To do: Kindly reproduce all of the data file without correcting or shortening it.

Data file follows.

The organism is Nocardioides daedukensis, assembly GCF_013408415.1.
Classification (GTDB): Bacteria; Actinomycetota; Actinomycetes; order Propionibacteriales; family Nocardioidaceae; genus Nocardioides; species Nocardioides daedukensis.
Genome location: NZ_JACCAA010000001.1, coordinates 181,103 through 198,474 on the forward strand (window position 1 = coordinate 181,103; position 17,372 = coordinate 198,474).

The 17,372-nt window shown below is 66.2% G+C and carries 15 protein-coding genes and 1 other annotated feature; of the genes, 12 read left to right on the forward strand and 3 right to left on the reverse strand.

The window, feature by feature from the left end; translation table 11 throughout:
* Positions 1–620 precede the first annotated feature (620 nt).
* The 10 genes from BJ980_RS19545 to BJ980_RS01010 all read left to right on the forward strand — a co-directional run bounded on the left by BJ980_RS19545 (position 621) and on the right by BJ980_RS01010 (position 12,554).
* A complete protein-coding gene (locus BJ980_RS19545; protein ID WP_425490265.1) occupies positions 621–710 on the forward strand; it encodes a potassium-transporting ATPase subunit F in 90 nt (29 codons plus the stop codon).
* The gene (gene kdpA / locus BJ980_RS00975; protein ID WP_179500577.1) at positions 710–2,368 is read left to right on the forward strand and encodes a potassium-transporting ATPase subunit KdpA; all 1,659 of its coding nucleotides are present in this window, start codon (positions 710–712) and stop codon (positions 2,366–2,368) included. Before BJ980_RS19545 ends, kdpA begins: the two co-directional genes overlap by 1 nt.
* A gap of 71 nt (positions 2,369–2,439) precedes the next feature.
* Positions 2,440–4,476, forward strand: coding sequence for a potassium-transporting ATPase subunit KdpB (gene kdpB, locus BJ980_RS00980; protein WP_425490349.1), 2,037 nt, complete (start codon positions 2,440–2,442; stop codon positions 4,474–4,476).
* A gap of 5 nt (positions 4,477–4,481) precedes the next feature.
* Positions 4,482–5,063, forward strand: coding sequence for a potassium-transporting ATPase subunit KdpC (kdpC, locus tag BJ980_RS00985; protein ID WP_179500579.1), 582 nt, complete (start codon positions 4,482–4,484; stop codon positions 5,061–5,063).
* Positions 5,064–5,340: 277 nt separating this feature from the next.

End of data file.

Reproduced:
The organism is Nocardioides daedukensis, assembly GCF_013408415.1.
Classification (GTDB): Bacteria; Actinomycetota; Actinomycetes; order Propionibacteriales; family Nocardioidaceae; genus Nocardioides; species Nocardioides daedukensis.
Genome location: NZ_JACCAA010000001.1, coordinates 181,103 through 198,474 on the forward strand (window position 1 = coordinate 181,103; position 17,372 = coordinate 198,474).

The 17,372-nt window shown below is 66.2% G+C and carries 15 protein-coding genes and 1 other annotated feature; of the genes, 12 read left to right on the forward strand and 3 right to left on the reverse strand.

The window, feature by feature from the left end; translation table 11 throughout:
* Positions 1–620 precede the first annotated feature (620 nt).
* The 10 genes from BJ980_RS19545 to BJ980_RS01010 all read left to right on the forward strand — a co-directional run bounded on the left by BJ980_RS19545 (position 621) and on the right by BJ980_RS01010 (position 12,554).
* A complete protein-coding gene (locus BJ980_RS19545; protein ID WP_425490265.1) occupies positions 621–710 on the forward strand; it encodes a potassium-transporting ATPase subunit F in 90 nt (29 codons plus the stop codon).
* The gene (gene kdpA / locus BJ980_RS00975; protein ID WP_179500577.1) at positions 710–2,368 is read left to right on the forward strand and encodes a potassium-transporting ATPase subunit KdpA; all 1,659 of its coding nucleotides are present in this window, start codon (positions 710–712) and stop codon (positions 2,366–2,368) included. Before BJ980_RS19545 ends, kdpA begins: the two co-directional genes overlap by 1 nt.
* A gap of 71 nt (positions 2,369–2,439) precedes the next feature.
* Positions 2,440–4,476, forward strand: coding sequence for a potassium-transporting ATPase subunit KdpB (gene kdpB, locus BJ980_RS00980; protein WP_425490349.1), 2,037 nt, complete (start codon positions 2,440–2,442; stop codon positions 4,474–4,476).
* A gap of 5 nt (positions 4,477–4,481) precedes the next feature.
* Positions 4,482–5,063, forward strand: coding sequence for a potassium-transporting ATPase subunit KdpC (kdpC, locus tag BJ980_RS00985; protein ID WP_179500579.1), 582 nt, complete (start codon positions 4,482–4,484; stop codon positions 5,061–5,063).
* Positions 5,064–5,340: 277 nt separating this feature from the next.